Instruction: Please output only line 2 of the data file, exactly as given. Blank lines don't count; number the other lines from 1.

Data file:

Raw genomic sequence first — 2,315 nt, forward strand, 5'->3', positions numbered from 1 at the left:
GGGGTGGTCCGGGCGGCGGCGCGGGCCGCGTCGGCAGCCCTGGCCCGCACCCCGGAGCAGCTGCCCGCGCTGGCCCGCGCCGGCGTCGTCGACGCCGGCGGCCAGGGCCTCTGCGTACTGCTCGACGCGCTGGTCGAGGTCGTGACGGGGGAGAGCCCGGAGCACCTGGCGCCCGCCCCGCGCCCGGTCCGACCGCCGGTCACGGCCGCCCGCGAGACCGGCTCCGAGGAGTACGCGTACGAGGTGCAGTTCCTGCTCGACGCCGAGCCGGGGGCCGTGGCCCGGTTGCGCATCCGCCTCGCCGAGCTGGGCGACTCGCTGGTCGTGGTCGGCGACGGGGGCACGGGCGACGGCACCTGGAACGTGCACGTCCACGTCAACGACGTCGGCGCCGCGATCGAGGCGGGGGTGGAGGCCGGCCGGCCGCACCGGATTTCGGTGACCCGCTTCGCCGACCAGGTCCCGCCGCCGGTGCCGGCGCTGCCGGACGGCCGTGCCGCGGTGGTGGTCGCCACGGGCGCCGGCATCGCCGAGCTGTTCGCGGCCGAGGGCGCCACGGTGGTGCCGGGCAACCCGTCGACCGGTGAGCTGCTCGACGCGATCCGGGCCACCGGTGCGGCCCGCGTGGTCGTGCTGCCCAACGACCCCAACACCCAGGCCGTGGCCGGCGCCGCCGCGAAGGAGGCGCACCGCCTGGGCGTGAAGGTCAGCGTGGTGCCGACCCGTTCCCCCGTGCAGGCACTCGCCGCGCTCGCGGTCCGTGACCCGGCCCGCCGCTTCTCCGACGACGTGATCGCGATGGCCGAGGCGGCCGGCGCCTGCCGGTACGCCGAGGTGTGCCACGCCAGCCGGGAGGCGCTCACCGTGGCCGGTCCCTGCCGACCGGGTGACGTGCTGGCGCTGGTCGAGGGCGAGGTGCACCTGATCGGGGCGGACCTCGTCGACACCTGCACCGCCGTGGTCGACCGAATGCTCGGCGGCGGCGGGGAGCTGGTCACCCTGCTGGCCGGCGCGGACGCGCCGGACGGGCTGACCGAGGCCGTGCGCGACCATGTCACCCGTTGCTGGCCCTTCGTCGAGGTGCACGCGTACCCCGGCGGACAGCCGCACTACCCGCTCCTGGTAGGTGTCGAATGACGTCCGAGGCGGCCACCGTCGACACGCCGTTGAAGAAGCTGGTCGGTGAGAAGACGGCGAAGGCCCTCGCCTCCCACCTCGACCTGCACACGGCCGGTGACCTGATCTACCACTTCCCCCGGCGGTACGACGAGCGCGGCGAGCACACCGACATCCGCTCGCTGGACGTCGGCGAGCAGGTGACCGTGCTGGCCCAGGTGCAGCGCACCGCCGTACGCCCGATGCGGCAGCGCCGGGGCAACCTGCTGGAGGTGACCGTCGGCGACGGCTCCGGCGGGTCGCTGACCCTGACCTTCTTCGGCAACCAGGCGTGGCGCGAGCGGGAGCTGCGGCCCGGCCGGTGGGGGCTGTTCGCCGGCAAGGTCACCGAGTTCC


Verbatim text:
GGGGTGGTCCGGGCGGCGGCGCGGGCCGCGTCGGCAGCCCTGGCCCGCACCCCGGAGCAGCTGCCCGCGCTGGCCCGCGCCGGCGTCGTCGACGCCGGCGGCCAGGGCCTCTGCGTACTGCTCGACGCGCTGGTCGAGGTCGTGACGGGGGAGAGCCCGGAGCACCTGGCGCCCGCCCCGCGCCCGGTCCGACCGCCGGTCACGGCCGCCCGCGAGACCGGCTCCGAGGAGTACGCGTACGAGGTGCAGTTCCTGCTCGACGCCGAGCCGGGGGCCGTGGCCCGGTTGCGCATCCGCCTCGCCGAGCTGGGCGACTCGCTGGTCGTGGTCGGCGACGGGGGCACGGGCGACGGCACCTGGAACGTGCACGTCCACGTCAACGACGTCGGCGCCGCGATCGAGGCGGGGGTGGAGGCCGGCCGGCCGCACCGGATTTCGGTGACCCGCTTCGCCGACCAGGTCCCGCCGCCGGTGCCGGCGCTGCCGGACGGCCGTGCCGCGGTGGTGGTCGCCACGGGCGCCGGCATCGCCGAGCTGTTCGCGGCCGAGGGCGCCACGGTGGTGCCGGGCAACCCGTCGACCGGTGAGCTGCTCGACGCGATCCGGGCCACCGGTGCGGCCCGCGTGGTCGTGCTGCCCAACGACCCCAACACCCAGGCCGTGGCCGGCGCCGCCGCGAAGGAGGCGCACCGCCTGGGCGTGAAGGTCAGCGTGGTGCCGACCCGTTCCCCCGTGCAGGCACTCGCCGCGCTCGCGGTCCGTGACCCGGCCCGCCGCTTCTCCGACGACGTGATCGCGATGGCCGAGGCGGCCGGCGCCTGCCGGTACGCCGAGGTGTGCCACGCCAGCCGGGAGGCGCTCACCGTGGCCGGTCCCTGCCGACCGGGTGACGTGCTGGCGCTGGTCGAGGGCGAGGTGCACCTGATCGGGGCGGACCTCGTCGACACCTGCACCGCCGTGGTCGACCGAATGCTCGGCGGCGGCGGGGAGCTGGTCACCCTGCTGGCCGGCGCGGACGCGCCGGACGGGCTGACCGAGGCCGTGCGCGACCATGTCACCCGTTGCTGGCCCTTCGTCGAGGTGCACGCGTACCCCGGCGGACAGCCGCACTACCCGCTCCTGGTAGGTGTCGAATGACGTCCGAGGCGGCCACCGTCGACACGCCGTTGAAGAAGCTGGTCGGTGAGAAGACGGCGAAGGCCCTCGCCTCCCACCTCGACCTGCACACGGCCGGTGACCTGATCTACCACTTCCCCCGGCGGTACGACGAGCGCGGCGAGCACACCGACATCCGCTCGCTGGACGTCGGCGAGCAGGTGACCGTGCTGGCCCAGGTGCAGCGCACCGCCGTACGCCCGATGCGGCAGCGCCGGGGCAACCTGCTGGAGGTGACCGTCGGCGACGGCTCCGGCGGGTCGCTGACCCTGACCTTCTTCGGCAACCAGGCGTGGCGCGAGCGGGAGCTGCGGCCCGGCCGGTGGGGGCTGTTCGCCGGCAAGGTCACCGAGTTCC